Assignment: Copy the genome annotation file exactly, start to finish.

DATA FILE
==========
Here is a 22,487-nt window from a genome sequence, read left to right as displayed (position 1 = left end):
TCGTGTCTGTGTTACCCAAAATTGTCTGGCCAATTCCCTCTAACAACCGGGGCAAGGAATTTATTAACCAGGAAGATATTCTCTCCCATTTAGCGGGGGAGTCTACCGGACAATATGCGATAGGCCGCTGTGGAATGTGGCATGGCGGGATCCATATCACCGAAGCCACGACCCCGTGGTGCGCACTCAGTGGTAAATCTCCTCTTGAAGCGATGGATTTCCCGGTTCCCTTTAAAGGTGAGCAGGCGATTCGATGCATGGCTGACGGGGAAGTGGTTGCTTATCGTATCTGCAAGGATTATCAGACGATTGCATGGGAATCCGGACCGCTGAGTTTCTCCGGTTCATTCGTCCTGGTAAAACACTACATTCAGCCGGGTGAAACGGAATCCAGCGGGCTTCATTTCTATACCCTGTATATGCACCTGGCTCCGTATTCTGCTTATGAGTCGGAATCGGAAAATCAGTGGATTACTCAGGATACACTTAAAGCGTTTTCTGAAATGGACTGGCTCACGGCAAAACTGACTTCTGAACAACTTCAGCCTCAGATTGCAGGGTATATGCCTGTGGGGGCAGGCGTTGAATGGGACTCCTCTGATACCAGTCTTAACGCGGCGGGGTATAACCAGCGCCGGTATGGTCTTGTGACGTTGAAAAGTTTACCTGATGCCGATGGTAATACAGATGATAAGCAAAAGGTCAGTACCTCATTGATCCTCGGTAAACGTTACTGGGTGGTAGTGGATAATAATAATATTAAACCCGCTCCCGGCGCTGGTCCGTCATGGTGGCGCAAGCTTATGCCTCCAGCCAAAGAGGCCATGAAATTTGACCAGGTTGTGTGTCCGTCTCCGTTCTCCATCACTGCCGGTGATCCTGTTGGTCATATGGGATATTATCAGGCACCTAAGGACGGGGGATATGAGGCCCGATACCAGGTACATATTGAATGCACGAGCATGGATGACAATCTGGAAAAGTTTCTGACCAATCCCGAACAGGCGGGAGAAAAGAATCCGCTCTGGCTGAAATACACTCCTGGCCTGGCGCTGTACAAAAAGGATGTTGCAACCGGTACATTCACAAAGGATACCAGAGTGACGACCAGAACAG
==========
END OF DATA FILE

Here is a 22,487-nt window from a genome sequence, read left to right as displayed (position 1 = left end):
TCGTGTCTGTGTTACCCAAAATTGTCTGGCCAATTCCCTCTAACAACCGGGGCAAGGAATTTATTAACCAGGAAGATATTCTCTCCCATTTAGCGGGGGAGTCTACCGGACAATATGCGATAGGCCGCTGTGGAATGTGGCATGGCGGGATCCATATCACCGAAGCCACGACCCCGTGGTGCGCACTCAGTGGTAAATCTCCTCTTGAAGCGATGGATTTCCCGGTTCCCTTTAAAGGTGAGCAGGCGATTCGATGCATGGCTGACGGGGAAGTGGTTGCTTATCGTATCTGCAAGGATTATCAGACGATTGCATGGGAATCCGGACCGCTGAGTTTCTCCGGTTCATTCGTCCTGGTAAAACACTACATTCAGCCGGGTGAAACGGAATCCAGCGGGCTTCATTTCTATACCCTGTATATGCACCTGGCTCCGTATTCTGCTTATGAGTCGGAATCGGAAAATCAGTGGATTACTCAGGATACACTTAAAGCGTTTTCTGAAATGGACTGGCTCACGGCAAAACTGACTTCTGAACAACTTCAGCCTCAGATTGCAGGGTATATGCCTGTGGGGGCAGGCGTTGAATGGGACTCCTCTGATACCAGTCTTAACGCGGCGGGGTATAACCAGCGCCGGTATGGTCTTGTGACGTTGAAAAGTTTACCTGATGCCGATGGTAATACAGATGATAAGCAAAAGGTCAGTACCTCATTGATCCTCGGTAAACGTTACTGGGTGGTAGTGGATAATAATAATATTAAACCCGCTCCCGGCGCTGGTCCGTCATGGTGGCGCAAGCTTATGCCTCCAGCCAAAGAGGCCATGAAATTTGACCAGGTTGTGTGTCCGTCTCCGTTCTCCATCACTGCCGGTGATCCTGTTGGTCATATGGGATATTATCAGGCACCTAAGGACGGGGGATATGAGGCCCGATACCAGGTACATATTGAATGCACGAGCATGGATGACAATCTGGAAAAGTTTCTGACCAATCCCGAACAGGCGGGAGAAAAGAATCCGCTCTGGCTGAAATACACTCCTGGCCTGGCGCTGTACAAAAAGGATGTTGCAACCGGTACATTCACAAAGGATACCAGAGTGACGACCAGAACAG